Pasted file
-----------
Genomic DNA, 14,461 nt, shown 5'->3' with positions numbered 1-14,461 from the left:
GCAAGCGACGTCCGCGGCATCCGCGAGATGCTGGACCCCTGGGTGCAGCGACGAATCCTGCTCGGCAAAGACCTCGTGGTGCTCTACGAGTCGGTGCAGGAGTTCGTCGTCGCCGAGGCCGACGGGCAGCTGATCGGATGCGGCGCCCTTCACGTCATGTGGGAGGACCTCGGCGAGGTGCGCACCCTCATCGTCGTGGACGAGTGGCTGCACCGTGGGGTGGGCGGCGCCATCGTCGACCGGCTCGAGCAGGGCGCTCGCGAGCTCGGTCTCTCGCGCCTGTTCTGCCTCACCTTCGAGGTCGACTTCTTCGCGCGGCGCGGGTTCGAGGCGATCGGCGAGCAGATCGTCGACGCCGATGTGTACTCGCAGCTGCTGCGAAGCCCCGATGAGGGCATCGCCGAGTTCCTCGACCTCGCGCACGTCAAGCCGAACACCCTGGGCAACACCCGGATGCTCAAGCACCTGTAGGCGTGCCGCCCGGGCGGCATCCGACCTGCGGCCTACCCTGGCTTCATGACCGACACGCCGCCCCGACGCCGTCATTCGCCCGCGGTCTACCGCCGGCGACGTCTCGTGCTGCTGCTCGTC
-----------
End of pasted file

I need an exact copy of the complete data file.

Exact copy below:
Genomic DNA, 14,461 nt, shown 5'->3' with positions numbered 1-14,461 from the left:
GCAAGCGACGTCCGCGGCATCCGCGAGATGCTGGACCCCTGGGTGCAGCGACGAATCCTGCTCGGCAAAGACCTCGTGGTGCTCTACGAGTCGGTGCAGGAGTTCGTCGTCGCCGAGGCCGACGGGCAGCTGATCGGATGCGGCGCCCTTCACGTCATGTGGGAGGACCTCGGCGAGGTGCGCACCCTCATCGTCGTGGACGAGTGGCTGCACCGTGGGGTGGGCGGCGCCATCGTCGACCGGCTCGAGCAGGGCGCTCGCGAGCTCGGTCTCTCGCGCCTGTTCTGCCTCACCTTCGAGGTCGACTTCTTCGCGCGGCGCGGGTTCGAGGCGATCGGCGAGCAGATCGTCGACGCCGATGTGTACTCGCAGCTGCTGCGAAGCCCCGATGAGGGCATCGCCGAGTTCCTCGACCTCGCGCACGTCAAGCCGAACACCCTGGGCAACACCCGGATGCTCAAGCACCTGTAGGCGTGCCGCCCGGGCGGCATCCGACCTGCGGCCTACCCTGGCTTCATGACCGACACGCCGCCCCGACGCCGTCATTCGCCCGCGGTCTACCGCCGGCGACGTCTCGTGCTGCTGCTCGTC